One of Scotland’s last urban farms will reopen as a community-run venture with a volunteer organization to plan for the future, Edinburgh City Council has announced.
Gorgie Farm in Edinburgh, formerly run by the Love Learning charity, closed last month.
Edinburgh Voluntary Organizations Council will plan the future of the farm.
It is clear that Edinburgh Zoo, Five Sisters Zoo in West Lothian and East Links Family Park in Dunbar are interested in taking over.
Edinburgh Voluntary Organizations Council (Evoc) is expected to form a steering committee – comprising officers from the voluntary sector, campaign groups, the local community and the council.
A spokesman for Edinburgh City Council said: “This will result in a stronger plan for the reopening of Gorgie City Farm, with a strong sustainability plan for the future.”
However, Evoc’s role will not be to run the farm.
Cammy Day, President of Edinburgh City Council, said: “I am delighted to have Evoc on board for the Gorgie City Farm site as they have a proven track record of supporting local organizations in need of expert advice.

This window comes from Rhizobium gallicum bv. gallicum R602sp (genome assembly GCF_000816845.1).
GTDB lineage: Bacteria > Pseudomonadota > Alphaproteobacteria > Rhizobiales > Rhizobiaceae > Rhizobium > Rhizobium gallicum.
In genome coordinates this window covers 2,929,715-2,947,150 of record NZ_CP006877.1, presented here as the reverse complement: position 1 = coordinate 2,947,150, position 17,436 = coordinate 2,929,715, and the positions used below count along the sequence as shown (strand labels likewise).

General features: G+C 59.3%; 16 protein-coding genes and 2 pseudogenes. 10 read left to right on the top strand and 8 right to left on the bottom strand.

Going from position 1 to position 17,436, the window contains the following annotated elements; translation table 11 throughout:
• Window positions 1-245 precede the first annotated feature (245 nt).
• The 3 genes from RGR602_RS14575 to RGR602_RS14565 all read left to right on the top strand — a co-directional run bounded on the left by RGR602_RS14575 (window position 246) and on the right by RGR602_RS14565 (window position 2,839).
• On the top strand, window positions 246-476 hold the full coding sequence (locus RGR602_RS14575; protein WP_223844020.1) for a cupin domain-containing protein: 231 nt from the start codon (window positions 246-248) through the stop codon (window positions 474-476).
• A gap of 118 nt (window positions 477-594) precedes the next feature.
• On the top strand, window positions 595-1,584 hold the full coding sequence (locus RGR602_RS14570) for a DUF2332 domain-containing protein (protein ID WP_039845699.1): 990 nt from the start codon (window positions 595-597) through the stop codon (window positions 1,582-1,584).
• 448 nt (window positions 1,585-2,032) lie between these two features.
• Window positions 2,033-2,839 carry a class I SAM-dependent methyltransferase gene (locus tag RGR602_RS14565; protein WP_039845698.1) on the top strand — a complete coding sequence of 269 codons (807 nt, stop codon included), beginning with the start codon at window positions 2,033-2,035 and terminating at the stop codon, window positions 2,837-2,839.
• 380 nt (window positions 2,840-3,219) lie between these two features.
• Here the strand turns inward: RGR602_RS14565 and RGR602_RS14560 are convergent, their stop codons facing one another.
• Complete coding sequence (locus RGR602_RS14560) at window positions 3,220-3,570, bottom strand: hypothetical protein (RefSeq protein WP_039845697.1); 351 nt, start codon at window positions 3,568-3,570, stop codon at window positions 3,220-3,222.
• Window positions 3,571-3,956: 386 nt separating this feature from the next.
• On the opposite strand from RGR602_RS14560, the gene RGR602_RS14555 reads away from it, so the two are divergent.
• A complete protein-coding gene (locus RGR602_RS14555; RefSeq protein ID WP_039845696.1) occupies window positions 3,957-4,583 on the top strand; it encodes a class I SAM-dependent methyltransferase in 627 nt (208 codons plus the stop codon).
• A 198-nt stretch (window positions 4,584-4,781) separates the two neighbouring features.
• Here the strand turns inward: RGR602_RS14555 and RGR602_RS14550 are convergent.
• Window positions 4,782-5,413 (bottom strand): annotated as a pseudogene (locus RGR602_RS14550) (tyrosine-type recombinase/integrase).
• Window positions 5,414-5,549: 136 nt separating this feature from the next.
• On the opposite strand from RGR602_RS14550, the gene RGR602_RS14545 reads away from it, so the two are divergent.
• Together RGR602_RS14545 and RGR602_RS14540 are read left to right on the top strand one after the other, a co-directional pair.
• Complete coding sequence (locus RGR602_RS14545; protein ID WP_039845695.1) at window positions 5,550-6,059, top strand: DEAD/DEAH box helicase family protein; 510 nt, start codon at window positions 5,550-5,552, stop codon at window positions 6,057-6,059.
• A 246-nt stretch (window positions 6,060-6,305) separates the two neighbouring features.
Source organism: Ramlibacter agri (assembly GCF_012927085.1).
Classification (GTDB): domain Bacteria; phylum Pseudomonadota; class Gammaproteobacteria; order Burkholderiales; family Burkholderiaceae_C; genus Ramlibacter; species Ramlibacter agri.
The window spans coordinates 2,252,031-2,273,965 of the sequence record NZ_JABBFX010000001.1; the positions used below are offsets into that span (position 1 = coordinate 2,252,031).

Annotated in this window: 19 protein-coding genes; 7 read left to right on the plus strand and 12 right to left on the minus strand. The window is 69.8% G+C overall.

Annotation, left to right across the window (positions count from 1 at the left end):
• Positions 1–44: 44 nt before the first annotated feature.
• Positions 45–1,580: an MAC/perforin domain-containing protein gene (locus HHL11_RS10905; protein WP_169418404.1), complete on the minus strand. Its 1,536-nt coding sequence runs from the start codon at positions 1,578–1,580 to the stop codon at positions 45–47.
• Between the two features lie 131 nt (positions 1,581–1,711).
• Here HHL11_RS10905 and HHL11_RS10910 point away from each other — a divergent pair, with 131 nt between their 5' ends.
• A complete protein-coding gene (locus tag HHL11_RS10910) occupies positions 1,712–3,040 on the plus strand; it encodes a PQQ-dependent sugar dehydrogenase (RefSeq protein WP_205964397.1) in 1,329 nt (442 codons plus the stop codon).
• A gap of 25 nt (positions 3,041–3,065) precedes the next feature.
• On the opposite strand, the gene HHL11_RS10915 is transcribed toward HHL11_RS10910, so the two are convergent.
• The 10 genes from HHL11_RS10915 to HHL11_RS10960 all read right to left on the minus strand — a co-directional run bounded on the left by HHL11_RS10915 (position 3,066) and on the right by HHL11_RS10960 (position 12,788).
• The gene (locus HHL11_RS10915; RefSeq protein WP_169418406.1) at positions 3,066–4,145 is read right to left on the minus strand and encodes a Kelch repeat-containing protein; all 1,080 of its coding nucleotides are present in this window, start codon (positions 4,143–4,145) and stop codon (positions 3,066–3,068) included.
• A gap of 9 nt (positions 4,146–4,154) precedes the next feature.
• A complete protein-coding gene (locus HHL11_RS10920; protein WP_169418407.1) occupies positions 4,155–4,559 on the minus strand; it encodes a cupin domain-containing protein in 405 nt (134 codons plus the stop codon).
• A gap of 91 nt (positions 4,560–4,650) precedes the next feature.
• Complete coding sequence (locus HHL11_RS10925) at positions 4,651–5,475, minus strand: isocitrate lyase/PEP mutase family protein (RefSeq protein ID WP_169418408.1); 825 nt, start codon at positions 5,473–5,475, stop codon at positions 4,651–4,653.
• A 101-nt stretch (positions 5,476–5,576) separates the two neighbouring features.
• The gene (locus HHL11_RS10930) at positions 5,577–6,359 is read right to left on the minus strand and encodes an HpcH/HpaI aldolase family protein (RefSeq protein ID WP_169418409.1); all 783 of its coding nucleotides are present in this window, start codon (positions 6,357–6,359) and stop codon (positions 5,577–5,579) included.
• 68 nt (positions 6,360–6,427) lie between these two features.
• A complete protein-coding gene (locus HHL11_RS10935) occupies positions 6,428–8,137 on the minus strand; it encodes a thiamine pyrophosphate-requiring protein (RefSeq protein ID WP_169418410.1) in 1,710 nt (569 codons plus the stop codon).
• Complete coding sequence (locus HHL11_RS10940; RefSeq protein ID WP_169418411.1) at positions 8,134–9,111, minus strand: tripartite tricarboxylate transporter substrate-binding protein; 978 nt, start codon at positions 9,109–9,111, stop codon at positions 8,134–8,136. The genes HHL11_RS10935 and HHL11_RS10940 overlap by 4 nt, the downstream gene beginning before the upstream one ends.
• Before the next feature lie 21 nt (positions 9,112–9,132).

“At the heart of the work they will undertake are options for a community-led, collaborative and financially sustainable future for the site.”
Bridie Ashrowan, chief executive of Evoc, said: “We are committed to a community-led approach to this project, learning from other successful partnerships in the city.
“We have no interest in the future of the Gorgie Farm site and will step back if and when a community-led partnership is established, through the work of the Steering Committee.
“This will lay the groundwork for the Gorgie Farm site with a chance for long-term viability.”
The farm’s former operator, Love Learning, said it was hit by pandemic restrictions, the cost of living and a lack of funding.
It benefited from a three-year break clause to terminate its five-year lease with the City of Edinburgh Council.
The farm went bankrupt earlier in November 2019.
Crowdfunding raised £100,000 and Love Learning reopened it in 2020.
The charity said utility bills for the three-acre farm rose from £17,000 for 18 months to £27,000 for just eight months.
The farm had about 50 head of livestock and 50 domestic animals including sheep, pigs, ducks, geese and chickens and a number of smaller animals including snakes and lizards.
There were 30 staff on the farm and many more volunteers. There are also allotments on the site.